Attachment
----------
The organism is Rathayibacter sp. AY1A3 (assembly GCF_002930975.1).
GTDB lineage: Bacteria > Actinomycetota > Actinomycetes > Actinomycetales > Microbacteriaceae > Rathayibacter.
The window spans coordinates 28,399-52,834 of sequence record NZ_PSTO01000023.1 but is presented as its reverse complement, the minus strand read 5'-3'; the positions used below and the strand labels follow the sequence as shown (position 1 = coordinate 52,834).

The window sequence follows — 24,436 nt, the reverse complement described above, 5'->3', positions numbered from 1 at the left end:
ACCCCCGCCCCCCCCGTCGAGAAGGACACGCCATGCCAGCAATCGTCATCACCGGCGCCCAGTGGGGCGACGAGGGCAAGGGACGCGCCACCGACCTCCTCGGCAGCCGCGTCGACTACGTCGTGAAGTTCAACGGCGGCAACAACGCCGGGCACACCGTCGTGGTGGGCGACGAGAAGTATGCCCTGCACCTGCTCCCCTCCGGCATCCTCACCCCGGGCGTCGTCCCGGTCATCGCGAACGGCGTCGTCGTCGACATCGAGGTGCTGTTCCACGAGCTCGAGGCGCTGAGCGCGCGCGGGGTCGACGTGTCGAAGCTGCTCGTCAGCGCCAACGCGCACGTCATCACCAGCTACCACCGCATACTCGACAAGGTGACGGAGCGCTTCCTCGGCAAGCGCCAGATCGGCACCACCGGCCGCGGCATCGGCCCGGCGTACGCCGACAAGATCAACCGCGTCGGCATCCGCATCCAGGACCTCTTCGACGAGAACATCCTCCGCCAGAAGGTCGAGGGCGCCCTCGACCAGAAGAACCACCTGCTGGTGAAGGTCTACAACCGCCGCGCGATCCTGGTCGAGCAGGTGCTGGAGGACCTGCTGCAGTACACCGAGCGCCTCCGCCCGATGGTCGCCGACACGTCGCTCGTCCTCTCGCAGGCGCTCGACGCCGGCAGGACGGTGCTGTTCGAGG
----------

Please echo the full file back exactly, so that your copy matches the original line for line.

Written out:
The organism is Rathayibacter sp. AY1A3 (assembly GCF_002930975.1).
GTDB lineage: Bacteria > Actinomycetota > Actinomycetes > Actinomycetales > Microbacteriaceae > Rathayibacter.
The window spans coordinates 28,399-52,834 of sequence record NZ_PSTO01000023.1 but is presented as its reverse complement, the minus strand read 5'-3'; the positions used below and the strand labels follow the sequence as shown (position 1 = coordinate 52,834).

The window sequence follows — 24,436 nt, the reverse complement described above, 5'->3', positions numbered from 1 at the left end:
ACCCCCGCCCCCCCCGTCGAGAAGGACACGCCATGCCAGCAATCGTCATCACCGGCGCCCAGTGGGGCGACGAGGGCAAGGGACGCGCCACCGACCTCCTCGGCAGCCGCGTCGACTACGTCGTGAAGTTCAACGGCGGCAACAACGCCGGGCACACCGTCGTGGTGGGCGACGAGAAGTATGCCCTGCACCTGCTCCCCTCCGGCATCCTCACCCCGGGCGTCGTCCCGGTCATCGCGAACGGCGTCGTCGTCGACATCGAGGTGCTGTTCCACGAGCTCGAGGCGCTGAGCGCGCGCGGGGTCGACGTGTCGAAGCTGCTCGTCAGCGCCAACGCGCACGTCATCACCAGCTACCACCGCATACTCGACAAGGTGACGGAGCGCTTCCTCGGCAAGCGCCAGATCGGCACCACCGGCCGCGGCATCGGCCCGGCGTACGCCGACAAGATCAACCGCGTCGGCATCCGCATCCAGGACCTCTTCGACGAGAACATCCTCCGCCAGAAGGTCGAGGGCGCCCTCGACCAGAAGAACCACCTGCTGGTGAAGGTCTACAACCGCCGCGCGATCCTGGTCGAGCAGGTGCTGGAGGACCTGCTGCAGTACACCGAGCGCCTCCGCCCGATGGTCGCCGACACGTCGCTCGTCCTCTCGCAGGCGCTCGACGCCGGCAGGACGGTGCTGTTCGAGG